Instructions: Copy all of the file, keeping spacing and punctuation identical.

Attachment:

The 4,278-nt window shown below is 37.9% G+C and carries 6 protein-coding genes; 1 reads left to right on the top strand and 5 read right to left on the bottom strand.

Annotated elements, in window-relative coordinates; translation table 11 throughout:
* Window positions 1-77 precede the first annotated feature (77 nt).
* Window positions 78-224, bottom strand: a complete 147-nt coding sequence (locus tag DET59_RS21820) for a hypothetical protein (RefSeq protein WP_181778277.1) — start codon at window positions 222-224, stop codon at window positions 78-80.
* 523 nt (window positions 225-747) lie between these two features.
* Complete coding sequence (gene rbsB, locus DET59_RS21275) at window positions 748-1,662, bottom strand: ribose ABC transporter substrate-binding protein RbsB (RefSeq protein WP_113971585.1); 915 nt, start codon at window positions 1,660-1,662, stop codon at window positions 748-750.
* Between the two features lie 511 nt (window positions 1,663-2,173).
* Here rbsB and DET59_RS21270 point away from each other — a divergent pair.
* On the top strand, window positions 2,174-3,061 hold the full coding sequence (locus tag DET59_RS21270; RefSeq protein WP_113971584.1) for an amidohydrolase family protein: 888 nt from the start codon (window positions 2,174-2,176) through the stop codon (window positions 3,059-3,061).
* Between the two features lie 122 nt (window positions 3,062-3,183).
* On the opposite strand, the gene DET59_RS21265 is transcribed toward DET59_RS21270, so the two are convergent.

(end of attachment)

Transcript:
The 4,278-nt window shown below is 37.9% G+C and carries 6 protein-coding genes; 1 reads left to right on the top strand and 5 read right to left on the bottom strand.

Annotated elements, in window-relative coordinates; translation table 11 throughout:
* Window positions 1-77 precede the first annotated feature (77 nt).
* Window positions 78-224, bottom strand: a complete 147-nt coding sequence (locus tag DET59_RS21820) for a hypothetical protein (RefSeq protein WP_181778277.1) — start codon at window positions 222-224, stop codon at window positions 78-80.
* 523 nt (window positions 225-747) lie between these two features.
* Complete coding sequence (gene rbsB, locus DET59_RS21275) at window positions 748-1,662, bottom strand: ribose ABC transporter substrate-binding protein RbsB (RefSeq protein WP_113971585.1); 915 nt, start codon at window positions 1,660-1,662, stop codon at window positions 748-750.
* Between the two features lie 511 nt (window positions 1,663-2,173).
* Here rbsB and DET59_RS21270 point away from each other — a divergent pair.
* On the top strand, window positions 2,174-3,061 hold the full coding sequence (locus tag DET59_RS21270; RefSeq protein WP_113971584.1) for an amidohydrolase family protein: 888 nt from the start codon (window positions 2,174-2,176) through the stop codon (window positions 3,059-3,061).
* Between the two features lie 122 nt (window positions 3,062-3,183).
* On the opposite strand, the gene DET59_RS21265 is transcribed toward DET59_RS21270, so the two are convergent.